Meet the City Requirements for an Approved Property
As part of your registration for your HSR number, you will need to confirm the eligibility of your property. This means you will need to show proof of:
Los Angeles requires that your short-term rental property is your primary residence and that you rent it out for no more than 120 nights per year. Proof of residency can be shown through official documents that bear your primary address. These might include your:
- Driver’s license
- Insurance bill
- Voter registration card
Renters and owners alike can list their Los Angeles short-term rental properties provided the following two caveats are kept in mind:
- If you rent the property, you will need to acquire a signed affidavit from your landlord that approves your use of the space as a short-term rental.
- The Los Angeles Rent Stabilization Ordinance (RSO) prohibits any property that falls under its jurisdiction to be used for a short-term rental business. The vast majority of Los Angeles single-family homes built before the year 1978 fall into this category, so make sure to double-check the status of your property before applying.
TOT Registration Certificate
Los Angeles requires that all short-term rental properties register for a TOT Registration Certificate with the Department of Finance. The only way to avoid TOT in Los Angeles is to allow rentals of 30 days or more in length. If this is the case for your short-term rental property, you will need to complete the city’s TOT Exemption Form.
Extended Home-Sharing in Los Angeles
Los Angeles caps the number of nights eligible for a given short-term rental to 120 per calendar year. If, however, you want to rent your property for more than the maximum of 120 nights, you can apply for extended home-sharing. To complete this application, you must be able to prove the following criteria:
- You’ve had a valid HSR for at least six months or have already hosted for a minimum of 60 days
- You can show that you’ve notified your neighboring occupants by mail to inform them of your intentions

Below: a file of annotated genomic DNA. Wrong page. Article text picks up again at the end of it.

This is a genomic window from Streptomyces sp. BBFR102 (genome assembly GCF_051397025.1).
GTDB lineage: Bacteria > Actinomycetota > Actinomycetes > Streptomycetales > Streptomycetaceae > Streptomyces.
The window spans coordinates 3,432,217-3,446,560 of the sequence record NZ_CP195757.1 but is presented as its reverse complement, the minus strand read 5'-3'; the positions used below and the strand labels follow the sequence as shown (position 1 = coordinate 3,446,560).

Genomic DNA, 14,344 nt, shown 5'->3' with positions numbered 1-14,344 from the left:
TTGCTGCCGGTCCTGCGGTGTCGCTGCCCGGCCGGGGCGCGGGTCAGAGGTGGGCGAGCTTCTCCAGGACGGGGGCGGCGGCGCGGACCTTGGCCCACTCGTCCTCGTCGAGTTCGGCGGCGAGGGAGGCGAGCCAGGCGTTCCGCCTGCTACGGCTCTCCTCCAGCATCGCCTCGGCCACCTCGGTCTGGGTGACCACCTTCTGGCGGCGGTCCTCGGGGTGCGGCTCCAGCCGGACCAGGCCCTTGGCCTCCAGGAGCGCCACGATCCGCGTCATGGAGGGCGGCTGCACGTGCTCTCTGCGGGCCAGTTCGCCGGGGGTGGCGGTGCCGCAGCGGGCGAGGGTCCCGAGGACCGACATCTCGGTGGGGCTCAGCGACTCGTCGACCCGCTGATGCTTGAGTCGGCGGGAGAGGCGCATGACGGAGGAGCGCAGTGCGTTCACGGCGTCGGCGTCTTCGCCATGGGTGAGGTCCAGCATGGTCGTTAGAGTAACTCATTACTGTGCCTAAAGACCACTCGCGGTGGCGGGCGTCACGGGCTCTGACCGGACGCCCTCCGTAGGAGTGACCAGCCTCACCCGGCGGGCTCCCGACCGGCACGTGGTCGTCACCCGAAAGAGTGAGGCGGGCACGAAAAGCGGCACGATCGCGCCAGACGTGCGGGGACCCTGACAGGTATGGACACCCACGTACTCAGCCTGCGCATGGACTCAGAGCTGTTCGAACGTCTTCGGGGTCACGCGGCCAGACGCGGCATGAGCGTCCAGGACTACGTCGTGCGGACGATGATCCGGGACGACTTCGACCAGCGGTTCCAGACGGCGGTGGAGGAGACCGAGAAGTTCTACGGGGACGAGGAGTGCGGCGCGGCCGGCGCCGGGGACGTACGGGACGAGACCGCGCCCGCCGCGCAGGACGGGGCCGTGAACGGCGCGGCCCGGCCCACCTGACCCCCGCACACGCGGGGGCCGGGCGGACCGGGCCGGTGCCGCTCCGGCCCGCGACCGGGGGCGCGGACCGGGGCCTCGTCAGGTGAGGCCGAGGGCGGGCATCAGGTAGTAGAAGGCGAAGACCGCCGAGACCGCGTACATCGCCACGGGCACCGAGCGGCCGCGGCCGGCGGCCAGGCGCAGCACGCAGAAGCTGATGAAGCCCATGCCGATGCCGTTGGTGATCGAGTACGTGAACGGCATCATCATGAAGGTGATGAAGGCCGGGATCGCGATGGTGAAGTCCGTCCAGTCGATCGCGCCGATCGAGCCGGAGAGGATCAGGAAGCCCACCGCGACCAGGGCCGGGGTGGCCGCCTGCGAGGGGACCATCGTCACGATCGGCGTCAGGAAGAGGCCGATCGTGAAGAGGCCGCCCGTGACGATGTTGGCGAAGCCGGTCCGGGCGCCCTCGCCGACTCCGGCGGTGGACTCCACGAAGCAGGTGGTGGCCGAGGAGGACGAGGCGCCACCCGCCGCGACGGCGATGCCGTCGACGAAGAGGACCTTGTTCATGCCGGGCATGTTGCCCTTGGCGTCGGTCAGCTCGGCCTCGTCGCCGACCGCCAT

- You have not had more than one citation issued against your short-term rental
- You have never had your HSR number suspended or revoked
In addition to meeting these requirements, those who wish to apply for an extended home-sharing permit in Los Angeles should prepare themselves for some substantial application fees. While the fee for the home-sharing permit and its renewal is only $89, the extended home-sharing permit comes with an additional fee of $850. If an extended homes-sharing permit application requires additional “discretionary review,” the fee grows exponentially to $5,660.
Long Beach Airbnb Laws
Compared to many of California’s other metropolitan areas, the city of Long Beach offers a relatively liberal policy when it comes to short-term rentals.
Namely, unlike many of its Californian counterparts, the city allows for hosted and unhosted rentals (meaning you are not limited to your primary residence). That being said, many of the same regulations are in place (as outlined in City Ordinance 20-0045):
Register Your Short-Term Rental Annually
You’ll need to register your short-term rental property in Long Beach each year at a cost of $250 per year. Your registration number provided by the city will need to be listed on all promotional or advertising listings for the property to ensure your compliance.
Meet the City Requirements
As part of your registration for your Short-Term Rental Certificate number, you will need to confirm the eligibility of your property. This means you will need to show proof of: